The Bible on Prime Time

"Hide the school-age children," warns Dorothy Rabinowitz, media critic for the Wall Street Journal. "Call out the American Civil Liberties Union. . . The Bible is coming to television." Yes, the Bible came to television this Christmas, in the form of a mini-series hosted by Charlton Heston. In a lavish production, Heston read excerpts of the Bible, from Genesis to the Gospels, set to classical music and illustrated with paintings by the masters. The four-part series was called "Charlton Heston Presents the Bible." It took viewers from the Nile River to the top of Mt. Sinai, from the banks of the Jordan to the walls of Jerusalem. The series opens dramatically with a scene like an abstract painting, accompanied by drumbeats and a plaintive Near Eastern tune. Suddenly you realize it's not a painting, it's a camera shot of sky and desert split diagonally by a road. A jeep speeds along the road, trailing dust. Moments later Charlton Heston begins reciting the stately cadences of the Bible. "I'm not a theologian and I'm not a priest," Heston says. "I'm an actor. I'm interested in good stories." What he offers is a multimedia treatment of the Bible as literature: as stories meant to be told around the dinner table, stories meant to be repeated to children at bedtime. And yet, something more than stories, too. Embedded in the biblical narrative, says Heston, is an ethic—an ethic of personal responsibility—which, he says, "provides the foundation for western civilization." This positive approach to the Bible is certainly a refreshing change in our day, when Hollywood is notorious for mocking and belittling Christianity. Though the theological slant of the program is not completely evangelical (you and I won't agree with everything in it), still we should rejoice that television has offered a program that treats the Bible with genuine reverence. In fact, the program is so respectful toward Christianity that even its own producers were a bit jumpy about it. A press packet was mailed out jam-packed with assurances that the series really, truly is not about religion. The packet included nervous explanations from the producer saying, "This project is not about religion, it's about literature, art, and history." From the director came almost an apology, saying he wasn't raised to be religious but he does regard the Bible as a great book. Even Heston felt compelled to write a disclaimer saying he's not seeking to evangelize or convert anyone. With everyone so worried about the thought police peering over their shoulders, it's a wonder the program turned out to be so good. But it did, and you and I ought to let the folks at Arts and Entertainment know we support this kind of programming. You know, now that the public schools have banished any whisper of religion from the classroom, a lot of people are growing up without even a passing acquaintance with the Bible. Listening to Charlton Heston's rich reading, some people just might hear the Bible stories for the first time. And that's a lot more than we can typically expect from American television.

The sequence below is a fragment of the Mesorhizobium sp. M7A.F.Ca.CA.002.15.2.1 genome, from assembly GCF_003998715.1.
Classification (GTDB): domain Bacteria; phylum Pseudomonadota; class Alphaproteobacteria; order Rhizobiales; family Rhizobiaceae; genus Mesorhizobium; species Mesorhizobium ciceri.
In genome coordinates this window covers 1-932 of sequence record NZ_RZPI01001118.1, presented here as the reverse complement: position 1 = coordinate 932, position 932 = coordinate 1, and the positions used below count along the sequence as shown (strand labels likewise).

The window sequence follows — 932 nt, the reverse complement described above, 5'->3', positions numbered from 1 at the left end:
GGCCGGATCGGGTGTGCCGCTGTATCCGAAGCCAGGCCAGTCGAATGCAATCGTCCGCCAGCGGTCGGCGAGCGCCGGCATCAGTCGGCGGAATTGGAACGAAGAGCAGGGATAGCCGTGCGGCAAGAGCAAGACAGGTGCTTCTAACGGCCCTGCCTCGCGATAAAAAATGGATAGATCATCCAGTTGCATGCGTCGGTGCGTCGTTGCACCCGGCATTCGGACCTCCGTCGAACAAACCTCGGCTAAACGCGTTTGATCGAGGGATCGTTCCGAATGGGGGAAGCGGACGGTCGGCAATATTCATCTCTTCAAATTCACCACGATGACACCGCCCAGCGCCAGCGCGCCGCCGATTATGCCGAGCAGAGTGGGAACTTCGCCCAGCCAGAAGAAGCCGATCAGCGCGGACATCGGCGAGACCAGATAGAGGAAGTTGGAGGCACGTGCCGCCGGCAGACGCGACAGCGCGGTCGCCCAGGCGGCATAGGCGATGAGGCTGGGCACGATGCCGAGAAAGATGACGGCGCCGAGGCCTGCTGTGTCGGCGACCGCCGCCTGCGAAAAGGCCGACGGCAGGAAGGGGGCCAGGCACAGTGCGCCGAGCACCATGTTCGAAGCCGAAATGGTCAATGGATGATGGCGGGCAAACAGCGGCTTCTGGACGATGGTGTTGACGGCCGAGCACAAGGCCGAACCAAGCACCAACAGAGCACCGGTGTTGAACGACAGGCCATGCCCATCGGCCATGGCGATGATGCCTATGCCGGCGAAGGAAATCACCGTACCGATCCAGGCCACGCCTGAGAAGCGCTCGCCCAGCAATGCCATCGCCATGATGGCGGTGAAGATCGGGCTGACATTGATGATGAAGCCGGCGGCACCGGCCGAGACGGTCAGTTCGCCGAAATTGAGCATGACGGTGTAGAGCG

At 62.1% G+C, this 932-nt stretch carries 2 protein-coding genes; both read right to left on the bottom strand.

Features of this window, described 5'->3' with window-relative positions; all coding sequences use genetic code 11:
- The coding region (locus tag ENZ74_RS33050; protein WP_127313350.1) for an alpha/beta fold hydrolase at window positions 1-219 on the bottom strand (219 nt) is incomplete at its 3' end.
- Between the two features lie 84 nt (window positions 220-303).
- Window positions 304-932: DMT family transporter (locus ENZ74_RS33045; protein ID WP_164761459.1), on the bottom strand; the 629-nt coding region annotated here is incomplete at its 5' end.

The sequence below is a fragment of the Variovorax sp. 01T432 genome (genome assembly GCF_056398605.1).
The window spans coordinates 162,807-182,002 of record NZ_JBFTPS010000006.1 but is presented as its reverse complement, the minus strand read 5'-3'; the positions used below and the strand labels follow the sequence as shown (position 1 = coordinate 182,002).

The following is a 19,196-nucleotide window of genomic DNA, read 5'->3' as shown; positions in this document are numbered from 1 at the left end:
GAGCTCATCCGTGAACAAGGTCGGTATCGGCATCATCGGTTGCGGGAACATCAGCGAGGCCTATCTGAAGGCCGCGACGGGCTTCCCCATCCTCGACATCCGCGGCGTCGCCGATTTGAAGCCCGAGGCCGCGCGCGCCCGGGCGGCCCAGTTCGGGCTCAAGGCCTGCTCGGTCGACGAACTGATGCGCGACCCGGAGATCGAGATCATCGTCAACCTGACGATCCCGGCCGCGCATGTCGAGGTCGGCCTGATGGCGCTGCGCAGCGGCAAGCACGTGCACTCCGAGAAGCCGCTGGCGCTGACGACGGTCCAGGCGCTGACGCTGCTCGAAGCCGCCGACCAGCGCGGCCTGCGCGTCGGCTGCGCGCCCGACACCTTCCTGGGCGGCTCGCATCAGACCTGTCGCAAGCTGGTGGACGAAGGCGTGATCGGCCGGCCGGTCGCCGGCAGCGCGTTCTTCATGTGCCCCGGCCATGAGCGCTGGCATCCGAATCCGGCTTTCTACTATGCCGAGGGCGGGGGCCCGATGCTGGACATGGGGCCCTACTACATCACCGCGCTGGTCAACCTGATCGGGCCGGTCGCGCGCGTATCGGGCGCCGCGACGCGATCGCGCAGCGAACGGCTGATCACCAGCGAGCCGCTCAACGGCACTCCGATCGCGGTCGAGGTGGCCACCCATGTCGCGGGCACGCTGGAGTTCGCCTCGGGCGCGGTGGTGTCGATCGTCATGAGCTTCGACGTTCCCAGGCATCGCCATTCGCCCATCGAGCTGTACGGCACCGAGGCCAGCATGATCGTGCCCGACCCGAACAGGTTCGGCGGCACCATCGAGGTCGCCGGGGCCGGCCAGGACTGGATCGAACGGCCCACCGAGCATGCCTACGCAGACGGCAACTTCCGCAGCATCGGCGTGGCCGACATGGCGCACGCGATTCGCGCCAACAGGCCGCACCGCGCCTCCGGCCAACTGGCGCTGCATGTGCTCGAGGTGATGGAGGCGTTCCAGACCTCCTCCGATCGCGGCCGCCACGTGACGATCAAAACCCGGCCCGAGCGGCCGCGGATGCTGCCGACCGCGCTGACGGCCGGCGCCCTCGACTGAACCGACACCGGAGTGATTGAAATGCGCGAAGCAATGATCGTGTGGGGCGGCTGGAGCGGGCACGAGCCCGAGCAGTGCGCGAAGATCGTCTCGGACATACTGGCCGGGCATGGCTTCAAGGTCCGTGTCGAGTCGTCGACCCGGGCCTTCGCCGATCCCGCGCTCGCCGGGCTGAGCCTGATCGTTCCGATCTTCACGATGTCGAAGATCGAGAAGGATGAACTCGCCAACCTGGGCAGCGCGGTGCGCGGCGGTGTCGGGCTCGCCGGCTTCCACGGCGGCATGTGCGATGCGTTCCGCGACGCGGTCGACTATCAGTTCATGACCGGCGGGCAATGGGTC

Chuck Colson


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